Reduce disposable plastics in your life

Keynoter ContributorSeptember 14, 2013 

Plastics not properly recycled or disposed of now represent 12 percent of the solid waste Americans generate yearly. An estimated seven million pounds of plastic a year wind up dumped into our oceans. That threatens fish species, wading birds and estuary environments, even these wading birds recently photographed on Ramrod Key. (Photo by Jeff Kelly, Ramrod Key)

BY SHIRLEY GUN — Keynoter Contributor

No truer words have ever been spoken than those from the 1967 movie "The Graduate" to Benjamin Braddock (the graduate played by Dustin Hoffman) from Mr. McGuire a family friend:

Mr. McGuire: I just want to say one word to you - just one word.

Ben: Yes sir.

Mr. McGuire: Are you listening?

Ben: Yes I am.

Mr. McGuire: 'Plastics.'

Ben: Exactly how do you mean?

Mr. McGuire: There's a great future in plastics. Think about it. Will you think about it?

Ben: Yes I will.

Mr. McGuire: Shh! Enough said. That's a deal.

Mr. McGuire's advice proved to be right-on the money.

Plastic is in almost every aspect of our lives. It is used in food and beverage industry, toiletries, furniture, construction, agriculture, automobiles, health care, electronics. You name it, it's there.

It consumes over 5 percent of the U.S. petroleum usage and makes up approximately 12 percent of the solid waste we generate.

In 1960 plastics were less than 1 percent of the waste stream. Only about 10 percent of plastic is recycled. What isn't recycled, an estimated seven million tons ends up in the ocean each year. NOAA states that marine debris "has become one of the most pervasive pollution problems facing the world's oceans and waterways."

Plastic pollution impacts marine life that ingests plastic particles mistaken for food and absorbs chemicals like BPA in plastics that make their way into the fish we consume.

Every time I read statistics like these it jolts me into action and I re-think my plastic use. Living a plastic-free life is not practical or even desired. There are instances where plastic is the best material for the job and many hidden uses of plastic have probably changed my life for the better.

Consequently my priorities are to reduce disposable plastic products. The energy spent into extracting oil, or even raising plants for bio-plastics, and then turning it into a material that never biodegrades, pollutes waterways and when used in one-time only applications is unsustainable.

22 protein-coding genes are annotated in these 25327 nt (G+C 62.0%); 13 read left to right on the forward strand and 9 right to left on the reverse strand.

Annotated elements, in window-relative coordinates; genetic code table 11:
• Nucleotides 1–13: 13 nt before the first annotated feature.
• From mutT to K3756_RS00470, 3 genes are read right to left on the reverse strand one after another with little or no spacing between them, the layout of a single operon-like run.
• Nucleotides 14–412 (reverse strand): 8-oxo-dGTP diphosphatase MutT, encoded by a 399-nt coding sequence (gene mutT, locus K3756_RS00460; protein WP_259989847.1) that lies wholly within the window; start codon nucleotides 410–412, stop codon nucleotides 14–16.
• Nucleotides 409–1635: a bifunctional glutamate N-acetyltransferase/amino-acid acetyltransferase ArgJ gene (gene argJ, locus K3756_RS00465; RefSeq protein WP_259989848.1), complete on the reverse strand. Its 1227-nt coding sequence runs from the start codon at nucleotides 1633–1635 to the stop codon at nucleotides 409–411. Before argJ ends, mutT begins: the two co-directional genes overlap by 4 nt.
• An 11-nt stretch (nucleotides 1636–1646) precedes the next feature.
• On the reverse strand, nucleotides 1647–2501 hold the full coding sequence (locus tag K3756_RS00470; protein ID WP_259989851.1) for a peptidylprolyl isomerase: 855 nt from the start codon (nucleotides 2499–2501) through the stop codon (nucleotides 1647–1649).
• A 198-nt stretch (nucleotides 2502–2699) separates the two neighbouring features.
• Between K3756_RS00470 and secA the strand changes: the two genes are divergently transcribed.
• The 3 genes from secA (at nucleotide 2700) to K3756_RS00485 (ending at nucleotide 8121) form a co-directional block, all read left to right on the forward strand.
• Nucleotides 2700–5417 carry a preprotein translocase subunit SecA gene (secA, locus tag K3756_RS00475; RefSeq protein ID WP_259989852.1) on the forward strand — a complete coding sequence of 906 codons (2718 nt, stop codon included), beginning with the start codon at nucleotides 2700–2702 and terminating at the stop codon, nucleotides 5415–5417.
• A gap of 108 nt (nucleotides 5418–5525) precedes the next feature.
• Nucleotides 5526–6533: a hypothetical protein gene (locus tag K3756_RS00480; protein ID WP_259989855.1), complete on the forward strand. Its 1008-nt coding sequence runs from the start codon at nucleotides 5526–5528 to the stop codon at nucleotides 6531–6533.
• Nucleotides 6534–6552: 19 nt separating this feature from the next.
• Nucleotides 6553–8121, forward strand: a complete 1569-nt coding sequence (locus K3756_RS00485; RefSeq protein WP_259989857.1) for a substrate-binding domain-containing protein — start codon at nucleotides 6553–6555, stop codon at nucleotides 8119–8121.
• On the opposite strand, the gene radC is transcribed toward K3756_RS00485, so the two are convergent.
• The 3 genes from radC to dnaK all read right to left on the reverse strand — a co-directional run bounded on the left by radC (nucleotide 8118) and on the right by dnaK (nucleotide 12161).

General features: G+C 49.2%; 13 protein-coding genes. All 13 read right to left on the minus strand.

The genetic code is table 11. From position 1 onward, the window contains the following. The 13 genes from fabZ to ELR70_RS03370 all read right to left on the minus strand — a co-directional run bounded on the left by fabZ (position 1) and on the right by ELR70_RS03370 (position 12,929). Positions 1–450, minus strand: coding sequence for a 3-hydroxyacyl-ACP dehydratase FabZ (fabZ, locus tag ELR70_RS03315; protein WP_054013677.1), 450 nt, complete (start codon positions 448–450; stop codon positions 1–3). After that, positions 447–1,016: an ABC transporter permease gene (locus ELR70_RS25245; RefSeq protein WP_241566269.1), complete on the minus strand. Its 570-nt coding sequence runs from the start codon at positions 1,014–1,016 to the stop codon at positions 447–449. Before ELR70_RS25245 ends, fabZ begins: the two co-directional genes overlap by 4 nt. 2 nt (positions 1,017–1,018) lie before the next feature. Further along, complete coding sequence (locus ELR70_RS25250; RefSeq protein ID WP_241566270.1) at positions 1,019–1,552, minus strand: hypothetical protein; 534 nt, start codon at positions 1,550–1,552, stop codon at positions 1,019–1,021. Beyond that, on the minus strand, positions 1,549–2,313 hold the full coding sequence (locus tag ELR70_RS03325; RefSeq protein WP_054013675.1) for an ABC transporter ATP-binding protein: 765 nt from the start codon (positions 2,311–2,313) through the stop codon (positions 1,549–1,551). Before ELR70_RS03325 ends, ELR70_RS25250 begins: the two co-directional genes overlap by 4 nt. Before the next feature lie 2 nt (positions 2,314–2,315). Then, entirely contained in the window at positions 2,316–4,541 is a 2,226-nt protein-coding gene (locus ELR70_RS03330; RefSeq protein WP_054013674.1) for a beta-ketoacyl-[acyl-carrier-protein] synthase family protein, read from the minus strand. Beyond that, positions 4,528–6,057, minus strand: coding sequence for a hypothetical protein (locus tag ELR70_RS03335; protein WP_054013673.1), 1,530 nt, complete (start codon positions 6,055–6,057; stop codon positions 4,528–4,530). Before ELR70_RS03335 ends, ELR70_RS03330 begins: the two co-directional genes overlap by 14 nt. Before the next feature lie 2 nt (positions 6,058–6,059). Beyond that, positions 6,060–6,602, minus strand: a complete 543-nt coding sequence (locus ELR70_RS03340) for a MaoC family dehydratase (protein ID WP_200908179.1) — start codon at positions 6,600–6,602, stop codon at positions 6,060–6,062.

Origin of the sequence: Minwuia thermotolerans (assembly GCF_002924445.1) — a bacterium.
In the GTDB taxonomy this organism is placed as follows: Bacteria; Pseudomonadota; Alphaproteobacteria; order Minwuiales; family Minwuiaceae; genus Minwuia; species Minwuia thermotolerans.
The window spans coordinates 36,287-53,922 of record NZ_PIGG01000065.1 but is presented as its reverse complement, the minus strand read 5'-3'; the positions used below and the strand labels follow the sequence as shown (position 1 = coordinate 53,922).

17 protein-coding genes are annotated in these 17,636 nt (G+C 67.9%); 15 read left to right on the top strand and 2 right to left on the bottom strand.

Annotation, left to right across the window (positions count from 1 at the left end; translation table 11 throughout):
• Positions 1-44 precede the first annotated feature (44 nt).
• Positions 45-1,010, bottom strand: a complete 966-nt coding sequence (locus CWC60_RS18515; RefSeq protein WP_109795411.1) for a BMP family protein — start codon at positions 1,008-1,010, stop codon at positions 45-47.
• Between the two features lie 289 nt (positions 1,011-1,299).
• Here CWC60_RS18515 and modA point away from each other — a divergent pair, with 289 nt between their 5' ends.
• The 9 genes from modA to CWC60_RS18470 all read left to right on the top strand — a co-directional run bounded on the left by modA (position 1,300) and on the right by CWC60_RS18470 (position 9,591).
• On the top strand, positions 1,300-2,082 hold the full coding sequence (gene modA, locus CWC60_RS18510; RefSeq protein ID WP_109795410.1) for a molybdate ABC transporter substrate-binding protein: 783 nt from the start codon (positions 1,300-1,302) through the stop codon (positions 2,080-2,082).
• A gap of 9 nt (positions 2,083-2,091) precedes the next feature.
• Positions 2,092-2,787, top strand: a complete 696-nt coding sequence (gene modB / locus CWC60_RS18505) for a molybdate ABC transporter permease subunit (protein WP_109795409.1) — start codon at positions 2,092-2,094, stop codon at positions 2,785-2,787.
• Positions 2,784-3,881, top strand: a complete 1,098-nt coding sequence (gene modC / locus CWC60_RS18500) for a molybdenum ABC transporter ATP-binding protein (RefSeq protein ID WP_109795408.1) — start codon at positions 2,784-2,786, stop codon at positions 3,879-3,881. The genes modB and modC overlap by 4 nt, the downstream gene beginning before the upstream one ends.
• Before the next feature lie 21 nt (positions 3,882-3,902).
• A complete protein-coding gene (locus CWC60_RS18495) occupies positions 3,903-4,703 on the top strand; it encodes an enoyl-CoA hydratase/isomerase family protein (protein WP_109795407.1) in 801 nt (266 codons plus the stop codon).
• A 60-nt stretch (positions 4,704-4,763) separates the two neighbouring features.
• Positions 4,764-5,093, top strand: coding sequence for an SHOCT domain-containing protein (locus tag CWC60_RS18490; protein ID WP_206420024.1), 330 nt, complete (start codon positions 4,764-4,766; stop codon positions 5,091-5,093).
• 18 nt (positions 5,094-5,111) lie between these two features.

My husband and I have converted to reusable water bottles, shopping bags (my husband got his from Home Depot and Divers Direct), glass food containers, regular silverware and dishes for parties.

When I can't reduce waste, I reuse, recycle or dispose of responsibly. I admit to lapses. Next time I buy dishwasher detergent I will buy the box, not the bottle. Cardboard is more easily recycled and made into more products than plastic. Instead of disposable plastic lighters, I will use matches. A friend bought me some washable mesh produce bags to take to the store for my produce. My problem is I forget to take them with me, even though I remember my shopping bags. So I end up with plastic produce bags, or I skip the bag.

At least owning a dog gives me the perfect reuse opportunity for poop bags. And yes, we do find plastic shopping bags useful for bagging messy food waste that I don't put into my composter.

Recently my husband converted a broken trash bin into a second composter by drilling aeration holes in the sides. Changing habits developed over decades is not easy. But, whenever I go kayaking in Newfound Harbor, or as my husband puts it 'our beautiful back yard,' or read about the amount of trash the National Marine Sanctuary's Team Ocean has collected, it reminds me that a little effort on my part and others can make a difference. And changing habits is worth it for us and our environment.

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